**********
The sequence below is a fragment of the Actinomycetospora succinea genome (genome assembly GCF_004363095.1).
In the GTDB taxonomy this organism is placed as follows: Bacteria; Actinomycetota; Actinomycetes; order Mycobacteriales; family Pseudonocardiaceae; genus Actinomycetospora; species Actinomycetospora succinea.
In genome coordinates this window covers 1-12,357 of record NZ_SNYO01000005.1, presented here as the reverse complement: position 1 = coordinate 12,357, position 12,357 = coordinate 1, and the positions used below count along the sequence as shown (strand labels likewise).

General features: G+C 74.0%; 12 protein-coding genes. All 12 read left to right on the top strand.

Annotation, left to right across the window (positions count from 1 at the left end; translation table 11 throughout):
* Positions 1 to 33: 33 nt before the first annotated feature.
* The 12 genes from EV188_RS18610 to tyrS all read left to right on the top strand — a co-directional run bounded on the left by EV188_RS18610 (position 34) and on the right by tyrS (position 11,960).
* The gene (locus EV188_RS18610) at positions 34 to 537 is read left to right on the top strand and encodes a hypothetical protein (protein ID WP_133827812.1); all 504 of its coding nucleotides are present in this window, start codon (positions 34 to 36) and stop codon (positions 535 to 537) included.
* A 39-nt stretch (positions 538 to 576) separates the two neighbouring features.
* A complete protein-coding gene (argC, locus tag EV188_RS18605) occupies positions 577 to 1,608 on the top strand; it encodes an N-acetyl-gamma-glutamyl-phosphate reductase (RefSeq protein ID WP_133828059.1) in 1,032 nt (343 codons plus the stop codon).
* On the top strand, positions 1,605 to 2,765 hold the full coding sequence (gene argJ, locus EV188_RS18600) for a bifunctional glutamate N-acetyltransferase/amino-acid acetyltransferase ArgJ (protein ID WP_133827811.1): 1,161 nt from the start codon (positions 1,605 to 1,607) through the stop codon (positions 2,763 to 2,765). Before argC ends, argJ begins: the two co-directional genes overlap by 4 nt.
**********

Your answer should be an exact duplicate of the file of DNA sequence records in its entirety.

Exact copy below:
The sequence below is a fragment of the Actinomycetospora succinea genome (genome assembly GCF_004363095.1).
In the GTDB taxonomy this organism is placed as follows: Bacteria; Actinomycetota; Actinomycetes; order Mycobacteriales; family Pseudonocardiaceae; genus Actinomycetospora; species Actinomycetospora succinea.
In genome coordinates this window covers 1-12,357 of record NZ_SNYO01000005.1, presented here as the reverse complement: position 1 = coordinate 12,357, position 12,357 = coordinate 1, and the positions used below count along the sequence as shown (strand labels likewise).

General features: G+C 74.0%; 12 protein-coding genes. All 12 read left to right on the top strand.

Annotation, left to right across the window (positions count from 1 at the left end; translation table 11 throughout):
* Positions 1 to 33: 33 nt before the first annotated feature.
* The 12 genes from EV188_RS18610 to tyrS all read left to right on the top strand — a co-directional run bounded on the left by EV188_RS18610 (position 34) and on the right by tyrS (position 11,960).
* The gene (locus EV188_RS18610) at positions 34 to 537 is read left to right on the top strand and encodes a hypothetical protein (protein ID WP_133827812.1); all 504 of its coding nucleotides are present in this window, start codon (positions 34 to 36) and stop codon (positions 535 to 537) included.
* A 39-nt stretch (positions 538 to 576) separates the two neighbouring features.
* A complete protein-coding gene (argC, locus tag EV188_RS18605) occupies positions 577 to 1,608 on the top strand; it encodes an N-acetyl-gamma-glutamyl-phosphate reductase (RefSeq protein ID WP_133828059.1) in 1,032 nt (343 codons plus the stop codon).
* On the top strand, positions 1,605 to 2,765 hold the full coding sequence (gene argJ, locus EV188_RS18600) for a bifunctional glutamate N-acetyltransferase/amino-acid acetyltransferase ArgJ (protein ID WP_133827811.1): 1,161 nt from the start codon (positions 1,605 to 1,607) through the stop codon (positions 2,763 to 2,765). Before argC ends, argJ begins: the two co-directional genes overlap by 4 nt.